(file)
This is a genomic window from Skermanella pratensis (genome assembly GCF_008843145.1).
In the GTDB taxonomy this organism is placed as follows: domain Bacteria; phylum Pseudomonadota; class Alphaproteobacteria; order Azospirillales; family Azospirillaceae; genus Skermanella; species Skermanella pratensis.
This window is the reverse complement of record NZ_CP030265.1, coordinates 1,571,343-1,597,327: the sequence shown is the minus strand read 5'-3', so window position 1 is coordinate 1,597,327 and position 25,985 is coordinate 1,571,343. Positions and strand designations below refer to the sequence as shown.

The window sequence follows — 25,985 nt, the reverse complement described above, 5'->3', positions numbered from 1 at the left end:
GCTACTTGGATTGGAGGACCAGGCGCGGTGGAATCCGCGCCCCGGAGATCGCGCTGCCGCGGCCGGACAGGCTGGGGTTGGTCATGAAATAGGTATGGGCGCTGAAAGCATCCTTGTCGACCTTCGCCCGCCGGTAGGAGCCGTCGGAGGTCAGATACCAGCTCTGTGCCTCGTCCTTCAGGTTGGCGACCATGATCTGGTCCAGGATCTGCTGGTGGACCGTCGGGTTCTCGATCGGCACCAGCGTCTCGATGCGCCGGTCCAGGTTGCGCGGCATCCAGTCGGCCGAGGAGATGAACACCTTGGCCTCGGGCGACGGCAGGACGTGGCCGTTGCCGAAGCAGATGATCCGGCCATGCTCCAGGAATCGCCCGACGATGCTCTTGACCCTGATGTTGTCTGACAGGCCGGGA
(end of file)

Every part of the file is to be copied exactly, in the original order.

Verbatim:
This is a genomic window from Skermanella pratensis (genome assembly GCF_008843145.1).
In the GTDB taxonomy this organism is placed as follows: domain Bacteria; phylum Pseudomonadota; class Alphaproteobacteria; order Azospirillales; family Azospirillaceae; genus Skermanella; species Skermanella pratensis.
This window is the reverse complement of record NZ_CP030265.1, coordinates 1,571,343-1,597,327: the sequence shown is the minus strand read 5'-3', so window position 1 is coordinate 1,597,327 and position 25,985 is coordinate 1,571,343. Positions and strand designations below refer to the sequence as shown.

The window sequence follows — 25,985 nt, the reverse complement described above, 5'->3', positions numbered from 1 at the left end:
GCTACTTGGATTGGAGGACCAGGCGCGGTGGAATCCGCGCCCCGGAGATCGCGCTGCCGCGGCCGGACAGGCTGGGGTTGGTCATGAAATAGGTATGGGCGCTGAAAGCATCCTTGTCGACCTTCGCCCGCCGGTAGGAGCCGTCGGAGGTCAGATACCAGCTCTGTGCCTCGTCCTTCAGGTTGGCGACCATGATCTGGTCCAGGATCTGCTGGTGGACCGTCGGGTTCTCGATCGGCACCAGCGTCTCGATGCGCCGGTCCAGGTTGCGCGGCATCCAGTCGGCCGAGGAGATGAACACCTTGGCCTCGGGCGACGGCAGGACGTGGCCGTTGCCGAAGCAGATGATCCGGCCATGCTCCAGGAATCGCCCGACGATGCTCTTGACCCTGATGTTGTCTGACAGGCCGGGA